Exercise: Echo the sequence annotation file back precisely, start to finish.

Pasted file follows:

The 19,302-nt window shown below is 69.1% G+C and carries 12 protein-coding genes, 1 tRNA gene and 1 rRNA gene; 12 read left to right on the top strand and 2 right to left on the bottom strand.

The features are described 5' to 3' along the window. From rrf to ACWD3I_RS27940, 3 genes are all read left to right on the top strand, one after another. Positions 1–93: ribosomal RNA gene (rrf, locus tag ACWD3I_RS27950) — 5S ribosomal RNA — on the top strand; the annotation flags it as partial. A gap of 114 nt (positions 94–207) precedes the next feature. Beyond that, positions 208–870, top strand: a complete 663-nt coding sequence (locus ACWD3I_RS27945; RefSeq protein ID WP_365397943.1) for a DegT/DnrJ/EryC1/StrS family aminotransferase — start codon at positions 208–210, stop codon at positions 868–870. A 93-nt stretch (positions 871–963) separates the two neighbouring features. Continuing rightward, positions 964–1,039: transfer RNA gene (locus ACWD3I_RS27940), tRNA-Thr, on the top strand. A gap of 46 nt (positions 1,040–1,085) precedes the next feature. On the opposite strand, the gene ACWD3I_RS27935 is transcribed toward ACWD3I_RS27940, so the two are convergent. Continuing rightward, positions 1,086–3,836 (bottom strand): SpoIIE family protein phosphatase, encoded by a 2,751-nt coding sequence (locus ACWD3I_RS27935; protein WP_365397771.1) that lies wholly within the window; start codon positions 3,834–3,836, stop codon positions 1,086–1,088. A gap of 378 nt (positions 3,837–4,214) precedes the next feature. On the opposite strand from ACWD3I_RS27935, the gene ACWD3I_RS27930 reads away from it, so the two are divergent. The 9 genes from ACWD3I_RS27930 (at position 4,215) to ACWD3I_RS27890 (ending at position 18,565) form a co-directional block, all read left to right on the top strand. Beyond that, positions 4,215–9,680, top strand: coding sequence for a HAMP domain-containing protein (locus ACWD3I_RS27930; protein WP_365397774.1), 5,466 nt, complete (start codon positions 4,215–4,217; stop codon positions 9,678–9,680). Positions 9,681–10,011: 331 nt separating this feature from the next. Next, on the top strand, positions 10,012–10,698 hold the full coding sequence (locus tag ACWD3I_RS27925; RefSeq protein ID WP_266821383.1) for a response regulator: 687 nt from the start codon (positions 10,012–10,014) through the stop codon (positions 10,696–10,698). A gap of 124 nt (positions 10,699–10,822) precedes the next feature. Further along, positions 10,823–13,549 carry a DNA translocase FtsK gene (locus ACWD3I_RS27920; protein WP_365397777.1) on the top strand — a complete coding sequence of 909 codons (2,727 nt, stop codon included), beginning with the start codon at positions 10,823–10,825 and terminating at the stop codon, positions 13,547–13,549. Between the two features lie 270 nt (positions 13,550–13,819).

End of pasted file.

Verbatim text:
The 19,302-nt window shown below is 69.1% G+C and carries 12 protein-coding genes, 1 tRNA gene and 1 rRNA gene; 12 read left to right on the top strand and 2 right to left on the bottom strand.

The features are described 5' to 3' along the window. From rrf to ACWD3I_RS27940, 3 genes are all read left to right on the top strand, one after another. Positions 1–93: ribosomal RNA gene (rrf, locus tag ACWD3I_RS27950) — 5S ribosomal RNA — on the top strand; the annotation flags it as partial. A gap of 114 nt (positions 94–207) precedes the next feature. Beyond that, positions 208–870, top strand: a complete 663-nt coding sequence (locus ACWD3I_RS27945; RefSeq protein ID WP_365397943.1) for a DegT/DnrJ/EryC1/StrS family aminotransferase — start codon at positions 208–210, stop codon at positions 868–870. A 93-nt stretch (positions 871–963) separates the two neighbouring features. Continuing rightward, positions 964–1,039: transfer RNA gene (locus ACWD3I_RS27940), tRNA-Thr, on the top strand. A gap of 46 nt (positions 1,040–1,085) precedes the next feature. On the opposite strand, the gene ACWD3I_RS27935 is transcribed toward ACWD3I_RS27940, so the two are convergent. Continuing rightward, positions 1,086–3,836 (bottom strand): SpoIIE family protein phosphatase, encoded by a 2,751-nt coding sequence (locus ACWD3I_RS27935; protein WP_365397771.1) that lies wholly within the window; start codon positions 3,834–3,836, stop codon positions 1,086–1,088. A gap of 378 nt (positions 3,837–4,214) precedes the next feature. On the opposite strand from ACWD3I_RS27935, the gene ACWD3I_RS27930 reads away from it, so the two are divergent. The 9 genes from ACWD3I_RS27930 (at position 4,215) to ACWD3I_RS27890 (ending at position 18,565) form a co-directional block, all read left to right on the top strand. Beyond that, positions 4,215–9,680, top strand: coding sequence for a HAMP domain-containing protein (locus ACWD3I_RS27930; protein WP_365397774.1), 5,466 nt, complete (start codon positions 4,215–4,217; stop codon positions 9,678–9,680). Positions 9,681–10,011: 331 nt separating this feature from the next. Next, on the top strand, positions 10,012–10,698 hold the full coding sequence (locus tag ACWD3I_RS27925; RefSeq protein ID WP_266821383.1) for a response regulator: 687 nt from the start codon (positions 10,012–10,014) through the stop codon (positions 10,696–10,698). A gap of 124 nt (positions 10,699–10,822) precedes the next feature. Further along, positions 10,823–13,549 carry a DNA translocase FtsK gene (locus ACWD3I_RS27920; protein WP_365397777.1) on the top strand — a complete coding sequence of 909 codons (2,727 nt, stop codon included), beginning with the start codon at positions 10,823–10,825 and terminating at the stop codon, positions 13,547–13,549. Between the two features lie 270 nt (positions 13,550–13,819).